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Covid-19 Vaccine

Volume 676: debated on Monday 11 May 2020

What diplomatic steps the Government are taking to support the development of a covid-19 vaccine (a) in the UK and (b) throughout the world. (902375)

What diplomatic steps the Government are taking to support the development of a covid-19 vaccine (a) in the UK and (b) throughout the world. (902377)

What diplomatic steps the Government are taking to support the development of a covid-19 vaccine (a) in the UK and (b) throughout the world. (902380)

The UK is playing a leading role in supporting global research and development efforts to find a vaccine, with vaccine trials commenced in this country, and the UK leading internationally to find and distribute vaccines abroad.

The Prime Minister acknowledged that, although there is an international race to find a vaccine, it is not a competition, and a breakthrough could come anywhere around the world, although one of the first likely candidates is the Oxford project. If the project is successful, that vaccine will be manufactured by a consortium including Cobra Biologics in my constituency of Newcastle-under-Lyme, but I know that it is keen to produce enough not just for the UK, but to send around the world, especially to the many countries with no manufacturing capacity of their own. Could my right hon. Friend reassure me that we are coming to reciprocal understandings with other nations around the world to ensure that any vaccine, wherever it is produced, both reaches the UK swiftly and is made available on an international basis as soon as possible?

My hon. Friend is absolutely right. We want to spearhead the pursuit of a vaccine through the research that has been conducted in this country—and, if possible, manufacture it at the kind of scale that would deal not just with UK needs, but with those more broadly. Through the contributions that we are making to the Coronavirus Global Response Initiative, to CEPI and to the Gavi funding calls, we are the leading donor in the latest call for donations to ensure not only that we can provide vaccines for UK nationals here at home, but that those vaccines can be expanded, particularly to the most vulnerable countries abroad.

May I thank my right hon. Friend the Foreign Secretary for his personal intervention, after a text to the Moroccan authorities at 11 o’clock at night led one of my constituents to return home to Morecambe? Does he agree that keeping commercial routes into the UK open is critical to ensuring that British nationals can continue to return home? These routes have been a vital connection for many of my constituents who were stuck abroad.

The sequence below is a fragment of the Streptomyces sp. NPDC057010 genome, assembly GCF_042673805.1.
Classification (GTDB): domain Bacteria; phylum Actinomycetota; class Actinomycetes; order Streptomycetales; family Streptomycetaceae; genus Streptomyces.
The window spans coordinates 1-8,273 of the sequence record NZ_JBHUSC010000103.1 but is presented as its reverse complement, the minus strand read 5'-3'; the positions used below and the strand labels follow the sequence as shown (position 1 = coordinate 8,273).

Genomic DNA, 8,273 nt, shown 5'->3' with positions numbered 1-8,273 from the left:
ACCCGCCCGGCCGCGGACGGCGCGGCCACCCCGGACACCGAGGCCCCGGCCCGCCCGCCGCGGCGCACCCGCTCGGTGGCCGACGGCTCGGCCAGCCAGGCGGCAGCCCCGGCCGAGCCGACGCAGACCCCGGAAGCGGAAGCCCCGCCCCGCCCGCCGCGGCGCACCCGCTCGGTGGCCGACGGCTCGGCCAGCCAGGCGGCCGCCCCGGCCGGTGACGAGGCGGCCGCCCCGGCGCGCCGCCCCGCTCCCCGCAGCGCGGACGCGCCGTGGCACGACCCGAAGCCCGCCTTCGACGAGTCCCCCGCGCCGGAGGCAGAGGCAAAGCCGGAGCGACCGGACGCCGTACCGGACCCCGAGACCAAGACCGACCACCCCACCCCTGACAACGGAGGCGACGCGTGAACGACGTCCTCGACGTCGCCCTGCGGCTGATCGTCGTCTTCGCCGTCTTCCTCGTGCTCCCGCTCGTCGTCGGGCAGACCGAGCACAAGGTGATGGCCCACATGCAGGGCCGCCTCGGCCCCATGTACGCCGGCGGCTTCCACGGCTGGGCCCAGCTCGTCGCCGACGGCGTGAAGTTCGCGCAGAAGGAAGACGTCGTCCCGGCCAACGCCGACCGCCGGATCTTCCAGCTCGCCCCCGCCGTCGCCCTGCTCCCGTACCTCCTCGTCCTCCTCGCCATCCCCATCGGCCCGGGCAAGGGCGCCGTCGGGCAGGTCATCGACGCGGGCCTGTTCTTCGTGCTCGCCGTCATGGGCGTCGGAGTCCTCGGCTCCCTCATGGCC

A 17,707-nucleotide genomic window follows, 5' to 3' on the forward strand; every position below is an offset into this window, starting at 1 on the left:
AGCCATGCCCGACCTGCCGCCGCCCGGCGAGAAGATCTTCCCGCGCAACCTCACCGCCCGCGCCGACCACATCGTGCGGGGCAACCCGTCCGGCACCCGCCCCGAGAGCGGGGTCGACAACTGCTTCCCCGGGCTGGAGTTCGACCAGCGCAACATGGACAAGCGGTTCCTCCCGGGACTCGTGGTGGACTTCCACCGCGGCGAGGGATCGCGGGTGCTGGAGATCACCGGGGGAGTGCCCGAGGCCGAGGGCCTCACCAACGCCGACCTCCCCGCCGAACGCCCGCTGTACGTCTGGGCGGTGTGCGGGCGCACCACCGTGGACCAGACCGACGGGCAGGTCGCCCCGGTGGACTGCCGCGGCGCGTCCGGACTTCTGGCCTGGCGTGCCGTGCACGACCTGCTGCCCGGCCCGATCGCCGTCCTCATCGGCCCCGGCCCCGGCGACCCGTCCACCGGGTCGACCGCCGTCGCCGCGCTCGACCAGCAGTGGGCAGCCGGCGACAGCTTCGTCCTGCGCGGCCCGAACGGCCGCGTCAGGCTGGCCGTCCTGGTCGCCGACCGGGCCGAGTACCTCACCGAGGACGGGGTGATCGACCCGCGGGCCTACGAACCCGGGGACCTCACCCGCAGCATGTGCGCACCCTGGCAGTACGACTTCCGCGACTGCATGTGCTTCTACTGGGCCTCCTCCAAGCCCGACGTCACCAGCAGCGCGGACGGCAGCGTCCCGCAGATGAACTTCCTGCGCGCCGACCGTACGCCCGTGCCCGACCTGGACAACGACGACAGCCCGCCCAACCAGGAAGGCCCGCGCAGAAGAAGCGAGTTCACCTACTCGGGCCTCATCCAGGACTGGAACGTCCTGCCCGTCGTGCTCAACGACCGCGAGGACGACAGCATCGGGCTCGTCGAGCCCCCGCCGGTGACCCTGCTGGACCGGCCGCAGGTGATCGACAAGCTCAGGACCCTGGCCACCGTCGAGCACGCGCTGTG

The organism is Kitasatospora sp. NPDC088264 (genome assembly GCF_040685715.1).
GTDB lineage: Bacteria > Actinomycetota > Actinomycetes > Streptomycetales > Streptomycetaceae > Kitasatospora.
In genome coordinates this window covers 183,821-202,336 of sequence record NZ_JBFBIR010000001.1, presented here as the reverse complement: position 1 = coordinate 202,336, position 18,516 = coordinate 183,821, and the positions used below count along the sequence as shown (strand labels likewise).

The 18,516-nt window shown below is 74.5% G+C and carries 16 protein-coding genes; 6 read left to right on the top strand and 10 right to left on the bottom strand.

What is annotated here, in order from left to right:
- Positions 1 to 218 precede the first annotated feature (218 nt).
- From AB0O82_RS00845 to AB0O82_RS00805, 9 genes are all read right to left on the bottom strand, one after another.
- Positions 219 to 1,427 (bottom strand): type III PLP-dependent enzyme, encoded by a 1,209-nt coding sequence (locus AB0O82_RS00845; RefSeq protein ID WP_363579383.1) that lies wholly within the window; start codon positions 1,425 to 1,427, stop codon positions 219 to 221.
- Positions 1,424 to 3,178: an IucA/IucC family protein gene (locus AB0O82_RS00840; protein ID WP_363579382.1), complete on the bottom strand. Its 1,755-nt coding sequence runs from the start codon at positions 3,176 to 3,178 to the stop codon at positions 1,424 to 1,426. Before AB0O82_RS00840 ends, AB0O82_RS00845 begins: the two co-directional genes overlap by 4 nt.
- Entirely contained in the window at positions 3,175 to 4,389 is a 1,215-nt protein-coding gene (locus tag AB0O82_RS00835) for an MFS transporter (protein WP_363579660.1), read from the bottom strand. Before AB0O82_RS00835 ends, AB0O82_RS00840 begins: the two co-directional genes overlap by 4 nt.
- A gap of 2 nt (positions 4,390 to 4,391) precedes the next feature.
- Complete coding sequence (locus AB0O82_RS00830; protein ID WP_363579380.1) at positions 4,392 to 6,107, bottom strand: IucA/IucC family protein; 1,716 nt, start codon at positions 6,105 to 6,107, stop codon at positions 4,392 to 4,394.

I thank my hon. Friend for his tenacity and for raising the case of his constituents so swiftly. I am delighted and relieved that they have been able to get home. On his broader point, he is absolutely right. Yes, the charter flights are important—we have got more than 30,000 British nationals back on those flights—but we have had to work very hard to keep the airports and particularly the transit hubs open. As a result, we have managed to secure the return, safe and sound, of more than 1.3 million UK nationals on vital commercial flights.

Thank you, Mr Speaker. Thanks in part to our leadership and our work with international partners on the Gavi programmes, we are in a leading position to collaborate on developing and manufacturing vaccines. Does my right hon. Friend agree that we need to take the same collaborative approach to developing and, crucially, manufacturing a vaccine to tackle covid-19?

My hon. Friend is absolutely right. We are proud to be pioneering trials in this country to crack the issue of finding a vaccine. Of course, we need to leverage the manufacturing base we have here and our incredible pharmaceutical sector. We are proud that we co-hosted the coronavirus global response initiative on 4 May, and we will host the global vaccine summit on 4 June. On CEPI and Gavi, as I said, we are the largest donor to the recent calls for funding, and we will continue that international collaboration, which is so vital.

The UK’s participation in the international pledging conference was extremely welcome, but it is deeply concerning that the USA was notable by its absence. Without US participation, the search for a vaccine will undeniably be slower and more lives will be lost, so can the Foreign Secretary reassure us that he or the Prime Minister asked the United States to attend? What was its reason for turning us down? What realistically does he think the UK can do to turn this situation around before not just the Gavi summit that he mentioned but the crunch G7 leaders summit in June?

The shadow Foreign Secretary raises an excellent point. This is a moment when we need to try to reduce political tensions and work collaboratively right across the world. On returns, I work with my Cuban opposite number, my Chinese opposite number and Foreign Ministers from around the world, and when it comes to finding the vaccine there is an even stronger impetus. We will keep making the case in the G7 and bilaterally, with the Americans and all the major countries, to try to get really strong international leadership, and of course we will continue to try to ensure that the coalition is as broad and deep as possible.

We are unable to connect Tom Tugendhat, so I call Minister James Duddridge to answer the substantive question tabled by Ruth Jones.